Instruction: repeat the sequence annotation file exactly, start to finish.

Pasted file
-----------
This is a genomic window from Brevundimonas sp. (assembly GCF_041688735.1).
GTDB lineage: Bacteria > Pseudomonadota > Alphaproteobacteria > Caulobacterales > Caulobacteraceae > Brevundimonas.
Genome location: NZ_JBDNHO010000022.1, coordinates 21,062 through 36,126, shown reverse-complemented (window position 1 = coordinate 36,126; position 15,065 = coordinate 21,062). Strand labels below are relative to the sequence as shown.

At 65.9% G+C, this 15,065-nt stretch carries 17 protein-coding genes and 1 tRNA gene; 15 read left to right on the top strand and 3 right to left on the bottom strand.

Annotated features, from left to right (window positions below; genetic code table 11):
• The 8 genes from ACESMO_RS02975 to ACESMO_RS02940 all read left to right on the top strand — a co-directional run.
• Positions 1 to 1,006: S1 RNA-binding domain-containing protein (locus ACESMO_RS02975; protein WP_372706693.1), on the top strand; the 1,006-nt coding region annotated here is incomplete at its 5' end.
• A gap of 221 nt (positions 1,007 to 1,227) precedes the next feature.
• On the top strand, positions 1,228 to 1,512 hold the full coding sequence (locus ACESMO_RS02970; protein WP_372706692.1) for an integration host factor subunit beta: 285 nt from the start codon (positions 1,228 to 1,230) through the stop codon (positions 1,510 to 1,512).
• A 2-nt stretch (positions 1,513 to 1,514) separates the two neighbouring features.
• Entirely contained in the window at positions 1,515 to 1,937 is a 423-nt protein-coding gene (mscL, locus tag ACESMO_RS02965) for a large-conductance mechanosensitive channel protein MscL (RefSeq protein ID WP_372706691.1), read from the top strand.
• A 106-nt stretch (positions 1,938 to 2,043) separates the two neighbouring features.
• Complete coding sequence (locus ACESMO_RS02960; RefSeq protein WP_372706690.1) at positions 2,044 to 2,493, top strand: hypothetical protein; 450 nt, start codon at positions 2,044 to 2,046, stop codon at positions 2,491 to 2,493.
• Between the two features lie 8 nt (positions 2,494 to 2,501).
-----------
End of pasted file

This is a genomic window from Brevundimonas sp. (assembly GCF_041688735.1).
GTDB lineage: Bacteria > Pseudomonadota > Alphaproteobacteria > Caulobacterales > Caulobacteraceae > Brevundimonas.
Genome location: NZ_JBDNHO010000022.1, coordinates 21,062 through 36,126, shown reverse-complemented (window position 1 = coordinate 36,126; position 15,065 = coordinate 21,062). Strand labels below are relative to the sequence as shown.

At 65.9% G+C, this 15,065-nt stretch carries 17 protein-coding genes and 1 tRNA gene; 15 read left to right on the top strand and 3 right to left on the bottom strand.

Annotated features, from left to right (window positions below; genetic code table 11):
• The 8 genes from ACESMO_RS02975 to ACESMO_RS02940 all read left to right on the top strand — a co-directional run.
• Positions 1 to 1,006: S1 RNA-binding domain-containing protein (locus ACESMO_RS02975; protein WP_372706693.1), on the top strand; the 1,006-nt coding region annotated here is incomplete at its 5' end.
• A gap of 221 nt (positions 1,007 to 1,227) precedes the next feature.
• On the top strand, positions 1,228 to 1,512 hold the full coding sequence (locus ACESMO_RS02970; protein WP_372706692.1) for an integration host factor subunit beta: 285 nt from the start codon (positions 1,228 to 1,230) through the stop codon (positions 1,510 to 1,512).
• A 2-nt stretch (positions 1,513 to 1,514) separates the two neighbouring features.
• Entirely contained in the window at positions 1,515 to 1,937 is a 423-nt protein-coding gene (mscL, locus tag ACESMO_RS02965) for a large-conductance mechanosensitive channel protein MscL (RefSeq protein ID WP_372706691.1), read from the top strand.
• A 106-nt stretch (positions 1,938 to 2,043) separates the two neighbouring features.
• Complete coding sequence (locus ACESMO_RS02960; RefSeq protein WP_372706690.1) at positions 2,044 to 2,493, top strand: hypothetical protein; 450 nt, start codon at positions 2,044 to 2,046, stop codon at positions 2,491 to 2,493.
• Between the two features lie 8 nt (positions 2,494 to 2,501).